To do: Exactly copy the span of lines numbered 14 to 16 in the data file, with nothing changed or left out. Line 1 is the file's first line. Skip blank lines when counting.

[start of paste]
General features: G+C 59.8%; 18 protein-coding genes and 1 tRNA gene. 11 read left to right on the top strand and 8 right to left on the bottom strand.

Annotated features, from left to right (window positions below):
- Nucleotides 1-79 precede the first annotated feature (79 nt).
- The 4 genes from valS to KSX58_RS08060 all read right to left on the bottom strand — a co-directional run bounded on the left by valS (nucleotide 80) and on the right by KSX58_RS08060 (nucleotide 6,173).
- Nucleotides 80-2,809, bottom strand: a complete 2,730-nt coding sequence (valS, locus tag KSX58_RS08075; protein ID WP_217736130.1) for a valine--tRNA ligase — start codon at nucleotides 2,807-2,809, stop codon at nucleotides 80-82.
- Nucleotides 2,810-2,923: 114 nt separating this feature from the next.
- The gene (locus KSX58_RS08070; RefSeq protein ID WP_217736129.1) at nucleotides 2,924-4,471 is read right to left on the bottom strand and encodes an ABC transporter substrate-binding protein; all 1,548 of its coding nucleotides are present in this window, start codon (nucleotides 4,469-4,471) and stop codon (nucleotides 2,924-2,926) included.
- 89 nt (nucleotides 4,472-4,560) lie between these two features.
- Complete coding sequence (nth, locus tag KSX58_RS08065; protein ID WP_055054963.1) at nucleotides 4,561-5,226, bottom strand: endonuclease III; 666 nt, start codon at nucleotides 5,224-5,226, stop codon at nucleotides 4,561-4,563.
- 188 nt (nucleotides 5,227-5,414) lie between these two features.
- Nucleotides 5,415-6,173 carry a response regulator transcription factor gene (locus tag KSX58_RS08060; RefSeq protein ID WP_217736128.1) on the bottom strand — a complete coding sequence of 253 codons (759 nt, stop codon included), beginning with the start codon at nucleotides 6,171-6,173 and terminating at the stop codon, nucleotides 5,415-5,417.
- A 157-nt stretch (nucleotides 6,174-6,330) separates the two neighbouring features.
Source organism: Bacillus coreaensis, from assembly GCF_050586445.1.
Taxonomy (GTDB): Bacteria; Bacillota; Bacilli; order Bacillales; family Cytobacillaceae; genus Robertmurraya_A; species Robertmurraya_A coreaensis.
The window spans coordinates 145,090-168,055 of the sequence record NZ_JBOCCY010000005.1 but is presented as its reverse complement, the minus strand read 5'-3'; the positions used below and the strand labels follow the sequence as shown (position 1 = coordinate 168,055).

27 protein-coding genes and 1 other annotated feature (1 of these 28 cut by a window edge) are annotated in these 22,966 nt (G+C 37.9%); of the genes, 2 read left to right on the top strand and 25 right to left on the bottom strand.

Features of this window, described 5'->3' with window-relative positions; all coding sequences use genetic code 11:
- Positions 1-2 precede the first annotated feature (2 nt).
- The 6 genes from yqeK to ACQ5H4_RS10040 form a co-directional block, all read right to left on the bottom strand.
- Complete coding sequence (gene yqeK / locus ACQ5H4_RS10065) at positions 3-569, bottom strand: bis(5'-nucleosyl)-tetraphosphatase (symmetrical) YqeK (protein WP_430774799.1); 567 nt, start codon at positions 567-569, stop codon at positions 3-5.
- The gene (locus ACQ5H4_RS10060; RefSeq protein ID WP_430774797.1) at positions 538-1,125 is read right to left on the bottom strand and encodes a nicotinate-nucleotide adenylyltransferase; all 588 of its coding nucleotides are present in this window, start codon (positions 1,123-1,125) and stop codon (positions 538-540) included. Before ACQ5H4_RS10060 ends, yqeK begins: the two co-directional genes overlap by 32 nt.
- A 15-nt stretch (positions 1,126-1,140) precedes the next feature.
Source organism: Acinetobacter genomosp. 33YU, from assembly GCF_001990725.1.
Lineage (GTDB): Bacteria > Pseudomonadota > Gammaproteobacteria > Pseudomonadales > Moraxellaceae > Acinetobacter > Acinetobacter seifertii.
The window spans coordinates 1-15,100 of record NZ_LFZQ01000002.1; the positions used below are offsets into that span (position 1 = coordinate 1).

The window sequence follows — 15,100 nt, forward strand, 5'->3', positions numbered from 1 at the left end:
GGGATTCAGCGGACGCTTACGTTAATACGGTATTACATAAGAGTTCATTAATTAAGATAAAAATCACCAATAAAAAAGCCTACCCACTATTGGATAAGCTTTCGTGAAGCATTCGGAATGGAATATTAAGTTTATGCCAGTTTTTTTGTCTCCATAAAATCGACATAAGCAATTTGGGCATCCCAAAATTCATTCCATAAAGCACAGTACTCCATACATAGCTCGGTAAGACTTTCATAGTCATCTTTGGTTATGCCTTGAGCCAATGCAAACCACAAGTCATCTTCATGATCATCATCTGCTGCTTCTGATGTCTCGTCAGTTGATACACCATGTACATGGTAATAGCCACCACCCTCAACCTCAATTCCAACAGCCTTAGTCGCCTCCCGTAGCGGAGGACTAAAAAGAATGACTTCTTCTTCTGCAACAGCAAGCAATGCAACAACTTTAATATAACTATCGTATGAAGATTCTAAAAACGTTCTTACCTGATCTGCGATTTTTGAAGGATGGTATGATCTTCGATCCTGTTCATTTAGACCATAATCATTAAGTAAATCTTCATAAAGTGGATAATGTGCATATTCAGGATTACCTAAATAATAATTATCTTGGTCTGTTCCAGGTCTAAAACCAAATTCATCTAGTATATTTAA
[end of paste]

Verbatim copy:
Taxonomy (GTDB): Bacteria; Bacillota; Bacilli; order Bacillales; family Cytobacillaceae; genus Robertmurraya_A; species Robertmurraya_A coreaensis.
The window spans coordinates 145,090-168,055 of the sequence record NZ_JBOCCY010000005.1 but is presented as its reverse complement, the minus strand read 5'-3'; the positions used below and the strand labels follow the sequence as shown (position 1 = coordinate 168,055).

27 protein-coding genes and 1 other annotated feature (1 of these 28 cut by a window edge) are annotated in these 22,966 nt (G+C 37.9%); of the genes, 2 read left to right on the top strand and 25 right to left on the bottom strand.